A law that gives financially strained home-sellers tax relief on forgiven mortgage debt has been extended through 2013 as part of "fiscal cliff" talks.
Mortgage debt that's been forgiven by lenders in short sales or loan workouts is typically taxable, which means money coming out of borrowers' pocketbooks. Help arrived in 2007, when the Mortgage Forgiveness Debt Relief Act came to be, giving people a break from taxable income on loan balances of up to $2 million, or $1 million for a married tax filer who's submitting a separate return.
That law was set to expire at the start of 2013 but was among the individual tax breaks saved in the fiscal-cliff deal. Local real estate professionals kept a close watch on its future because roughly 30 percent of home resales in San Diego County are short sales, deals in which homeowners sell their properties for less than what they owe as long as banks approve.
These types of deals surged in 2012 mainly because of a national mortgage settlement that forces banks to offer consumers housing relief.Roughly two-thirds of the helpoffered to California borrowers in the deal arrived in the form of short sales.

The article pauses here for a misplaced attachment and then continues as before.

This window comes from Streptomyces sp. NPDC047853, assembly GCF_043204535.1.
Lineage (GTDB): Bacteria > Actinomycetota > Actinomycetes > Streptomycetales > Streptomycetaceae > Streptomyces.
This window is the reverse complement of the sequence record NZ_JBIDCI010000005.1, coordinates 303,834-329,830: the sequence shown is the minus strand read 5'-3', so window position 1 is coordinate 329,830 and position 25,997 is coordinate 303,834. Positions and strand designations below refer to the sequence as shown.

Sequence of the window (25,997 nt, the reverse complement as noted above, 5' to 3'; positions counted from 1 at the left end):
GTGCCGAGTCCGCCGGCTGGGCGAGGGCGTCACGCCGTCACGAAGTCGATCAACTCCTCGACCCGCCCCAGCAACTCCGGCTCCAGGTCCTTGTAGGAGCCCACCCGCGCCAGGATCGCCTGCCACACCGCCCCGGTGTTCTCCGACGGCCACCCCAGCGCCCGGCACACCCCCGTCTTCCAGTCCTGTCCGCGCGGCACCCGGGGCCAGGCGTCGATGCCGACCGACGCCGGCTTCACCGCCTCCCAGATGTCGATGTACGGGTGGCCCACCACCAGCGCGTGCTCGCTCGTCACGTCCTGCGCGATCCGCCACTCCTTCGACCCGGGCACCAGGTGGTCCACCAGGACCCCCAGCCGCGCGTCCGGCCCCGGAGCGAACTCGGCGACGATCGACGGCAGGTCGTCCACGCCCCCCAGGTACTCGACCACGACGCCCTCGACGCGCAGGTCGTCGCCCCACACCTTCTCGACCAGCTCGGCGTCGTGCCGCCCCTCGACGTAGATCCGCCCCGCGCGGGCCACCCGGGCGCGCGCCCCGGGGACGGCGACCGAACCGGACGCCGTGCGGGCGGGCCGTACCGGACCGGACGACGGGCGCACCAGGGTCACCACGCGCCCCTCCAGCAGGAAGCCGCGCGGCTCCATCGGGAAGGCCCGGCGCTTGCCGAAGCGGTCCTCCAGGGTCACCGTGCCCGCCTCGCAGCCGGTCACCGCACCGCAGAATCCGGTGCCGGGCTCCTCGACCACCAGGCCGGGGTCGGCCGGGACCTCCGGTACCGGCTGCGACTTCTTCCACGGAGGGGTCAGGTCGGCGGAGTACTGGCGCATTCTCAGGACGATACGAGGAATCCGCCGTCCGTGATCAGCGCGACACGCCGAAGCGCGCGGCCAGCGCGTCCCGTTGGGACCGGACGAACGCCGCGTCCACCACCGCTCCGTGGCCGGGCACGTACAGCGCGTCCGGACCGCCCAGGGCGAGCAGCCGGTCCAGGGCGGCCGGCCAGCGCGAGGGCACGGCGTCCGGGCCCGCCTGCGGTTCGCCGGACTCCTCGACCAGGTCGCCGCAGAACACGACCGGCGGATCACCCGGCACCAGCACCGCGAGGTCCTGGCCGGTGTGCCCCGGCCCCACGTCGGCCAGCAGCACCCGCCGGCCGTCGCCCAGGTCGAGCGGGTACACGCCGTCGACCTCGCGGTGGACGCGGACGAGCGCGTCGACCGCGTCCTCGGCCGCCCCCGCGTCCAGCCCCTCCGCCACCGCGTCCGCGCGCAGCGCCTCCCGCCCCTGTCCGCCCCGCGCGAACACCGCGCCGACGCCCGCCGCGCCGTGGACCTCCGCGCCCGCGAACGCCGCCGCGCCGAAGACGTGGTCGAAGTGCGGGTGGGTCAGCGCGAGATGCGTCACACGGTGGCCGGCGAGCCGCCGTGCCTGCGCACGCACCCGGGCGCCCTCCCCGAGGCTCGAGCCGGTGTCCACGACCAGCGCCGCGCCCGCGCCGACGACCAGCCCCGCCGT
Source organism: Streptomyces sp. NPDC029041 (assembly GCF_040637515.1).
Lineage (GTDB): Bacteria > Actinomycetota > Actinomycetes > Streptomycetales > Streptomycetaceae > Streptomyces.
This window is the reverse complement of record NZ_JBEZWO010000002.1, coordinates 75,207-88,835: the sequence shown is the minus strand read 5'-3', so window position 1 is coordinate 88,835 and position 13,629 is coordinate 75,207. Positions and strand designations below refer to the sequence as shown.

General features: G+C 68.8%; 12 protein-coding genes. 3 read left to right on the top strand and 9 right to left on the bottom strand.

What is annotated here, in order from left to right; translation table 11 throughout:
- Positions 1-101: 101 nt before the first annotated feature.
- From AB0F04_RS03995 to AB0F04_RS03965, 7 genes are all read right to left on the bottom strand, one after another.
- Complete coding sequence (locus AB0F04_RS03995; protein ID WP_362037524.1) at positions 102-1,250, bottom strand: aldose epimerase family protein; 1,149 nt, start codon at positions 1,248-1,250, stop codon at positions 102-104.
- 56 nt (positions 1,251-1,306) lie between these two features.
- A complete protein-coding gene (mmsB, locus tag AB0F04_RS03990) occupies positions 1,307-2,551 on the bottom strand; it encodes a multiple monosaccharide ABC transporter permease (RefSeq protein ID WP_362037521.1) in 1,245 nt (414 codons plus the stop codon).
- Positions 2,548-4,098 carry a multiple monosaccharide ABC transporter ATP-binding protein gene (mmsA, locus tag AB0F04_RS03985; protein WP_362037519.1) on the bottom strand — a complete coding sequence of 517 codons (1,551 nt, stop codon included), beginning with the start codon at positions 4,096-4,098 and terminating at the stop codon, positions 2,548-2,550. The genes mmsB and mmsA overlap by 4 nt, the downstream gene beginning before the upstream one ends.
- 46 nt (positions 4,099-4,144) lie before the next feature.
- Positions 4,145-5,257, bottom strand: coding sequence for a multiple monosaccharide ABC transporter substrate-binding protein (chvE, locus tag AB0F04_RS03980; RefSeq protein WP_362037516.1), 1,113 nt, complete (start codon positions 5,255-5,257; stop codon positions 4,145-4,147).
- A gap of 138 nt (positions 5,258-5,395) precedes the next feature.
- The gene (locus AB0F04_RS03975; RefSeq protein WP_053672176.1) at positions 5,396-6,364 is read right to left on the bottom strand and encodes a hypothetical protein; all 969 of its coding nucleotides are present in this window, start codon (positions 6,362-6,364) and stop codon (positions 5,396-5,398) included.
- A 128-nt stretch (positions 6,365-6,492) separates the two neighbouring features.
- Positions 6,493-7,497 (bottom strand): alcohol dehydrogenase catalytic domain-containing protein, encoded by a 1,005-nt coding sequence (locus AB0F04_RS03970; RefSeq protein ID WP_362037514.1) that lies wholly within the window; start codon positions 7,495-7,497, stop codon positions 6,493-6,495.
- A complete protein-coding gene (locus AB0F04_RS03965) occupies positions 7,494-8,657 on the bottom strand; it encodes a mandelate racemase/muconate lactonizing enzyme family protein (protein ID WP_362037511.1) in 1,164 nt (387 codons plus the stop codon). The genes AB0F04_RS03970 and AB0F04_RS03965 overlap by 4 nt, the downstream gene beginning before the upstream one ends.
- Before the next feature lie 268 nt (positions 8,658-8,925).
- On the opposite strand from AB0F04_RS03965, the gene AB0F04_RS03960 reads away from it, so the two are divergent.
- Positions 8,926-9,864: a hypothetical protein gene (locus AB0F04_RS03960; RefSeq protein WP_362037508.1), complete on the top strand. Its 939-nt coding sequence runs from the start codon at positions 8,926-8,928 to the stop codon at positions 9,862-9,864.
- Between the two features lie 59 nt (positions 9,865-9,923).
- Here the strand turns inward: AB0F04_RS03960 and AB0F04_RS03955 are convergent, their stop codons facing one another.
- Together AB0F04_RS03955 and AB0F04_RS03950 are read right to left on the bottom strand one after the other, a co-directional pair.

The expiration of the mortgage-debt relief act could have led to serious economic consequences for San Diego County and other parts of the nation, said local housing analyst Alan Nevin. Possible outcomes included a surge in bankruptcies and foreclosures because certain borrowers would have been stuck with a tax bill after a short sale or loan modification.
The law's expiration also could have slashed the county's already lower-than-normal housing inventory, Nevin added. Without the tax benefit, fewer homeowners would have attempted to do short sales, which would mean fewer homes entering an already slimmed-down market.
"If it was not extended, there would've been a number of people who also would have just let their homes go back to the lender," Nevin added.